Medical Malpractice Cap Reviewed By Louisiana Third Circuit Court of Appeal

Recently, the Louisiana Third Circuit Court of Appeal considered the assertion that the Medical Malpractice Act’s limitation of recovery or the “cap” contained within La.R.S. 40:1299.42(B) is unconstitutional.

At trial, the court determined that the Louisiana statute La.R.S. 40:1299.47(B) was unconstitutional “as violative of the equal protection and adequate remedy guarantees of the Louisiana constitution.” Moreover, the trial court relied upon the opinion of the Louisiana Third Circuit Court of Appeal in a recent case that held that the cap of La.R.S. 40:1299.42(B) was unconstitutional “to the extent it includes nurse practitioners within its ambit, [and] violates the equal protection and adequate remedy guarantees of the Louisiana Constitution …” Subsequently, however, the Louisiana Supreme Court reversed that very aspect of the Court of Appeal’s ruling, finding the medical malpractice cap unconstitutional. Rather, the Louisiana Supreme Court declared “the MMA’s cap described in La.R.S. 40:1299.42(B) is constitutional as it applies to all qualified health care providers, including nurse practitioners.

As such, the subsequent ruling of the Louisiana Supreme Court vacated the prior judgment of the trial court and the trial court was then directed to reconsider its ruling in light of the changes in the recent case law precedent. Ultimately, the trial court found La.R.S. 40:1299.42(B) constitutional and plaintiffs appealed the trial court’s decision.

On appeal, plaintiffs argued, among other things, that the Louisiana Supreme Court misunderstood the statutory “cap” and further violated basic rules for interpreting the constitution and statutes by failing to consider, apply, or interpret the actual language of Art. I., Sec. 22, which grants plaintiffs “adequate damages by due process of law and justice.” According to the Louisiana Third Circuit Court of Appeal, the plaintiffs’ question on appeal focuses primarily upon whether the Louisiana Supreme Court decision appropriately addressed the question of adequacy of damages and whether it sufficiently considered the difficulties malpractice plaintiffs face in recouping losses.

In review of plaintiffs’ proposal, the Third Circuit Court of Appeal observed that “trial courts and courts of appeal are bound to follow the last expression of law of the Louisiana Supreme Court.” As such, the Court of Appeal suggests that the Louisiana Supreme Court’s pronouncements in the Oliver case are broad constitutional statements, which included an evaluation of a variety of policy considerations attendant to the Medical Malpractice Act. Thus, in opposition to plaintiffs’ statements and allegations to the contrary, the court found no distinction in the present case to suggest a departure from the straightforward position of the court in Oliver v. Magnolia Clinic. Furthermore, the Court of Appeal found that the supreme court ruled in broad constitutional terms and referred to the underlying policy considerations of the Medical Malpractice Act stating that “[o]verall, the Louisiana Medical Malpractice Act represents a reasonable but imperfect balance between the rights of victims and those of health care providers … it does not violate the state or federal constitutions.”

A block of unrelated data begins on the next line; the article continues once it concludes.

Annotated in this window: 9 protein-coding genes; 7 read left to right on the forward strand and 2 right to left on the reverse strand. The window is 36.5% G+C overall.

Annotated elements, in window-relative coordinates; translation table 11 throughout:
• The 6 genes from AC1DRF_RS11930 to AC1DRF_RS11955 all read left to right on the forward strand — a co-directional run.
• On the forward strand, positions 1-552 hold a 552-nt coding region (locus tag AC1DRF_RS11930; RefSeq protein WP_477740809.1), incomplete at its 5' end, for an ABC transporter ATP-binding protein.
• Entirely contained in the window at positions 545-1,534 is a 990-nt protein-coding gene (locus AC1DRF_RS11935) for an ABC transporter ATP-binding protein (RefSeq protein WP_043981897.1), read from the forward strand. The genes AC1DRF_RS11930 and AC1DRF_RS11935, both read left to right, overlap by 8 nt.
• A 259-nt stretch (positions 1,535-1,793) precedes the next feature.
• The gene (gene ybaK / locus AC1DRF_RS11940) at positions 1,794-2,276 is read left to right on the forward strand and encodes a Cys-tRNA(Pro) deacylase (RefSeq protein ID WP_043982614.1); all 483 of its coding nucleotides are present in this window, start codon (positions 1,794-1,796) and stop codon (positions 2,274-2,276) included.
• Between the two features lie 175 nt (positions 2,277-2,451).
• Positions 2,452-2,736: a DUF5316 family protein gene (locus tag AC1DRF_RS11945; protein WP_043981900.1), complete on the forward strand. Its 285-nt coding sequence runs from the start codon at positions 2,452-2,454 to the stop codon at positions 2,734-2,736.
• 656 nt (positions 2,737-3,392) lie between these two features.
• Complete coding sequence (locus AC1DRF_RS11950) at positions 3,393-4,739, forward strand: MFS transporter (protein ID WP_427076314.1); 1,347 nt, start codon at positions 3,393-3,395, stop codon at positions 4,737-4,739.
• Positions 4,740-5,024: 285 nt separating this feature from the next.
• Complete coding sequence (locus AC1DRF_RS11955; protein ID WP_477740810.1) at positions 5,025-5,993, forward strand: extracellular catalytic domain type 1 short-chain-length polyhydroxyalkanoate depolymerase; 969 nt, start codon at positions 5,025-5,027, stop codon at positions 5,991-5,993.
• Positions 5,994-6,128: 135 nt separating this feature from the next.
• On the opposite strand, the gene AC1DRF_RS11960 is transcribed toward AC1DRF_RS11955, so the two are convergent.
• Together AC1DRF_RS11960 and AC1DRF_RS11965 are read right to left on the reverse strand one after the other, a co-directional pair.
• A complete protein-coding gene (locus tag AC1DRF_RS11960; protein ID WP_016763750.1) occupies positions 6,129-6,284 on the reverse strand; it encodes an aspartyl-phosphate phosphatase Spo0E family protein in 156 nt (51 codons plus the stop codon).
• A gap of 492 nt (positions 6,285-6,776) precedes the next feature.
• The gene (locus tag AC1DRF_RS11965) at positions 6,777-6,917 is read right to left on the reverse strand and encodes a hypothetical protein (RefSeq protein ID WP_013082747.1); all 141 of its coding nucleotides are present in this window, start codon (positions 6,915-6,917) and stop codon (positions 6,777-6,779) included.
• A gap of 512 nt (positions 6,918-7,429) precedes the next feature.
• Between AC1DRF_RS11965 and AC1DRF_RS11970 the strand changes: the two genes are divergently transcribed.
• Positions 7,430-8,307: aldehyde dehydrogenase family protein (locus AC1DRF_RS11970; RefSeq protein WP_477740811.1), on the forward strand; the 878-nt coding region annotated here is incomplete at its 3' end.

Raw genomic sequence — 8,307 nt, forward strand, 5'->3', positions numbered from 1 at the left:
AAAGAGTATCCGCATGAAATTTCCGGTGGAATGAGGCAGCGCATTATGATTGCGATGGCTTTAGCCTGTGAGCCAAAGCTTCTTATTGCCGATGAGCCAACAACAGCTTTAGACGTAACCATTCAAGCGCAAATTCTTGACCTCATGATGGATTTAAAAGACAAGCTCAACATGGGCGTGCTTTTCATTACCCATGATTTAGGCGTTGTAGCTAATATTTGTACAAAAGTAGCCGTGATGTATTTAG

In conclusion, the Third Circuit Court of Appeal found that given the breadth of the supreme court’s pronouncement in it jurisprudence, namely in the Oliver case, the trial court did not err in either its rejection of the plaintiffs’ constitutional claims or in its ultimate determination that La.R.S. 40:1299.42(B) is fully constitutional.

Aside from demonstrating the complexities of statutory interpretation and medical malpractice litigation generally, the issue discussed above reveals an important practice that is essential to the success of any case. In litigation, case law is king and it is imperative to retain representation that is not only cognizant of changes in the law, but comfortable with those changes.

At the Berniard Law Firm, our attorneys conduct extensive research and are prepared to advocate on your behalf. With confidence and preparation, our attorneys lend credibility and dedication to any case.

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